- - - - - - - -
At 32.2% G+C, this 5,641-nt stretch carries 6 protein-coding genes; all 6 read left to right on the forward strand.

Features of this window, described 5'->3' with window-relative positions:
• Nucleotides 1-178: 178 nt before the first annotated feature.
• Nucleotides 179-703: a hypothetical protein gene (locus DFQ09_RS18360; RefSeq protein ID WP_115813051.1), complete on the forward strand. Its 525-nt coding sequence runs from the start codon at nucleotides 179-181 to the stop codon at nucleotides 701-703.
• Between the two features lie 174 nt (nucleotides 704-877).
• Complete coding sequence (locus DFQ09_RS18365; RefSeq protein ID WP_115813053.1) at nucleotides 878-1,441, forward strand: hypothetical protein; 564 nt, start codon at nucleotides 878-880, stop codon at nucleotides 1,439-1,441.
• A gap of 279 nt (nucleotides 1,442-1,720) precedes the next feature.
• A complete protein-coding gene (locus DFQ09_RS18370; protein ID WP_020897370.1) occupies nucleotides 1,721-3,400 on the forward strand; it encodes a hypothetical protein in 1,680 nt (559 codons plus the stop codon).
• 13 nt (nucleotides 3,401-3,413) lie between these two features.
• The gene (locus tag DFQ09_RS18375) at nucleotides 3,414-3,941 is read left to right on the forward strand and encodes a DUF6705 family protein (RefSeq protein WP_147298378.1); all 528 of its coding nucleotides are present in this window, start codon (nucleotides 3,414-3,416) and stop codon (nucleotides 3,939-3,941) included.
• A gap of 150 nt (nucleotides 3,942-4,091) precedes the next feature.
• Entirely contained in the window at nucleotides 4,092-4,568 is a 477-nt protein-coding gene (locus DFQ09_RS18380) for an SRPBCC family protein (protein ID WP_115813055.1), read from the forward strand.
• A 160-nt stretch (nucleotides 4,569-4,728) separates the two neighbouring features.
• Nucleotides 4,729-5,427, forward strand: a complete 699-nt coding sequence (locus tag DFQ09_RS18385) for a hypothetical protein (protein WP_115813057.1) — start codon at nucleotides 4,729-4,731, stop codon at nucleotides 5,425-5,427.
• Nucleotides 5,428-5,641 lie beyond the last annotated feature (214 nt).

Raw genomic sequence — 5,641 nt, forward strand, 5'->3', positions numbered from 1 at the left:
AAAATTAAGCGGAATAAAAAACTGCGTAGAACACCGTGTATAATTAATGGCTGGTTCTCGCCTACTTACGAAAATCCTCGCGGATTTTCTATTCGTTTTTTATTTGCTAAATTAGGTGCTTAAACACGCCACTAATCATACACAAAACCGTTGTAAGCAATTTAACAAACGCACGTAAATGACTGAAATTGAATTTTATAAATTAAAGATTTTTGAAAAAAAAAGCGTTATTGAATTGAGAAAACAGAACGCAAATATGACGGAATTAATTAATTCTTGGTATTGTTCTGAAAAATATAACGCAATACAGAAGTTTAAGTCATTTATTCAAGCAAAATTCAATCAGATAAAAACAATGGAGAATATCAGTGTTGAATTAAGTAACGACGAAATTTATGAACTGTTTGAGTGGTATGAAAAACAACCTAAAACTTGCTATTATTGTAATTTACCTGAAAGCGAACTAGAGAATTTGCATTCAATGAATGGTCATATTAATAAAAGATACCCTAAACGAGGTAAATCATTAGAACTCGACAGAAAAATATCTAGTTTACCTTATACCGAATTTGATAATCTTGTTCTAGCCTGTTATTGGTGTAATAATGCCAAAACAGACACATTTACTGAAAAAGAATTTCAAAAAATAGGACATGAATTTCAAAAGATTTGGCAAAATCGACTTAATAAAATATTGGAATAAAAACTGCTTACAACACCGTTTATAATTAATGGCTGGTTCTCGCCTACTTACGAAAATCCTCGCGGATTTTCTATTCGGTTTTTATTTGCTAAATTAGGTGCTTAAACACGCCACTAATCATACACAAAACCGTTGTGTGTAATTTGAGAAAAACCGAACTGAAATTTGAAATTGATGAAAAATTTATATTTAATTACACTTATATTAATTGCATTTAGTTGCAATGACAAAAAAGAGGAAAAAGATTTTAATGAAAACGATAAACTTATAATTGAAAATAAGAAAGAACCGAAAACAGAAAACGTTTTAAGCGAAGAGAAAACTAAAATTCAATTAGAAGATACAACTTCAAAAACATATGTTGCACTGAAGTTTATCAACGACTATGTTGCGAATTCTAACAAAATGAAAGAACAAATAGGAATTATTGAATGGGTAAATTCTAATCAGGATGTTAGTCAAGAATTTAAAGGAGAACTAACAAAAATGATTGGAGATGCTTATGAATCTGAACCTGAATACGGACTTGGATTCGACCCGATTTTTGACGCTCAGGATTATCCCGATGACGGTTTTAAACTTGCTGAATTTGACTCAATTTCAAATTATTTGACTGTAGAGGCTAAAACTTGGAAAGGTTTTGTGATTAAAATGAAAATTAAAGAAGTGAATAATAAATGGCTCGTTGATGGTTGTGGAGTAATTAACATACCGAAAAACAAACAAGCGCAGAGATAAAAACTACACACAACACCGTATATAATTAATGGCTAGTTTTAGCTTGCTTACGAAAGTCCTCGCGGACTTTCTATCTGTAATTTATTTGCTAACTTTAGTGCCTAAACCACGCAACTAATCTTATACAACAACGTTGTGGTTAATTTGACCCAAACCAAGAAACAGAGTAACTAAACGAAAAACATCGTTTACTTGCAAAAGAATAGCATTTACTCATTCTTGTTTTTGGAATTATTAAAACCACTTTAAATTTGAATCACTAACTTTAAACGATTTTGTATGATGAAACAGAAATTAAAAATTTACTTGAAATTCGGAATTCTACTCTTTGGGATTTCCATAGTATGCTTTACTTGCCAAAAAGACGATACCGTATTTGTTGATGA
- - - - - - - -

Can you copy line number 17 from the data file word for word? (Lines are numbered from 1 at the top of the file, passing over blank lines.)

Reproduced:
AAAATTAAGCGGAATAAAAAACTGCGTAGAACACCGTGTATAATTAATGGCTGGTTCTCGCCTACTTACGAAAATCCTCGCGGATTTTCTATTCGTTTTTTATTTGCTAAATTAGGTGCTTAAACACGCCACTAATCATACACAAAACCGTTGTAAGCAATTTAACAAACGCACGTAAATGACTGAAATTGAATTTTATAAATTAAAGATTTTTGAAAAAAAAAGCGTTATTGAATTGAGAAAACAGAACGCAAATATGACGGAATTAATTAATTCTTGGTATTGTTCTGAAAAATATAACGCAATACAGAAGTTTAAGTCATTTATTCAAGCAAAATTCAATCAGATAAAAACAATGGAGAATATCAGTGTTGAATTAAGTAACGACGAAATTTATGAACTGTTTGAGTGGTATGAAAAACAACCTAAAACTTGCTATTATTGTAATTTACCTGAAAGCGAACTAGAGAATTTGCATTCAATGAATGGTCATATTAATAAAAGATACCCTAAACGAGGTAAATCATTAGAACTCGACAGAAAAATATCTAGTTTACCTTATACCGAATTTGATAATCTTGTTCTAGCCTGTTATTGGTGTAATAATGCCAAAACAGACACATTTACTGAAAAAGAATTTCAAAAAATAGGACATGAATTTCAAAAGATTTGGCAAAATCGACTTAATAAAATATTGGAATAAAAACTGCTTACAACACCGTTTATAATTAATGGCTGGTTCTCGCCTACTTACGAAAATCCTCGCGGATTTTCTATTCGGTTTTTATTTGCTAAATTAGGTGCTTAAACACGCCACTAATCATACACAAAACCGTTGTGTGTAATTTGAGAAAAACCGAACTGAAATTTGAAATTGATGAAAAATTTATATTTAATTACACTTATATTAATTGCATTTAGTTGCAATGACAAAAAAGAGGAAAAAGATTTTAATGAAAACGATAAACTTATAATTGAAAATAAGAAAGAACCGAAAACAGAAAACGTTTTAAGCGAAGAGAAAACTAAAATTCAATTAGAAGATACAACTTCAAAAACATATGTTGCACTGAAGTTTATCAACGACTATGTTGCGAATTCTAACAAAATGAAAGAACAAATAGGAATTATTGAATGGGTAAATTCTAATCAGGATGTTAGTCAAGAATTTAAAGGAGAACTAACAAAAATGATTGGAGATGCTTATGAATCTGAACCTGAATACGGACTTGGATTCGACCCGATTTTTGACGCTCAGGATTATCCCGATGACGGTTTTAAACTTGCTGAATTTGACTCAATTTCAAATTATTTGACTGTAGAGGCTAAAACTTGGAAAGGTTTTGTGATTAAAATGAAAATTAAAGAAGTGAATAATAAATGGCTCGTTGATGGTTGTGGAGTAATTAACATACCGAAAAACAAACAAGCGCAGAGATAAAAACTACACACAACACCGTATATAATTAATGGCTAGTTTTAGCTTGCTTACGAAAGTCCTCGCGGACTTTCTATCTGTAATTTATTTGCTAACTTTAGTGCCTAAACCACGCAACTAATCTTATACAACAACGTTGTGGTTAATTTGACCCAAACCAAGAAACAGAGTAACTAAACGAAAAACATCGTTTACTTGCAAAAGAATAGCATTTACTCATTCTTGTTTTTGGAATTATTAAAACCACTTTAAATTTGAATCACTAACTTTAAACGATTTTGTATGATGAAACAGAAATTAAAAATTTACTTGAAATTCGGAATTCTACTCTTTGGGATTTCCATAGTATGCTTTACTTGCCAAAAAGACGATACCGTATTTGTTGATGA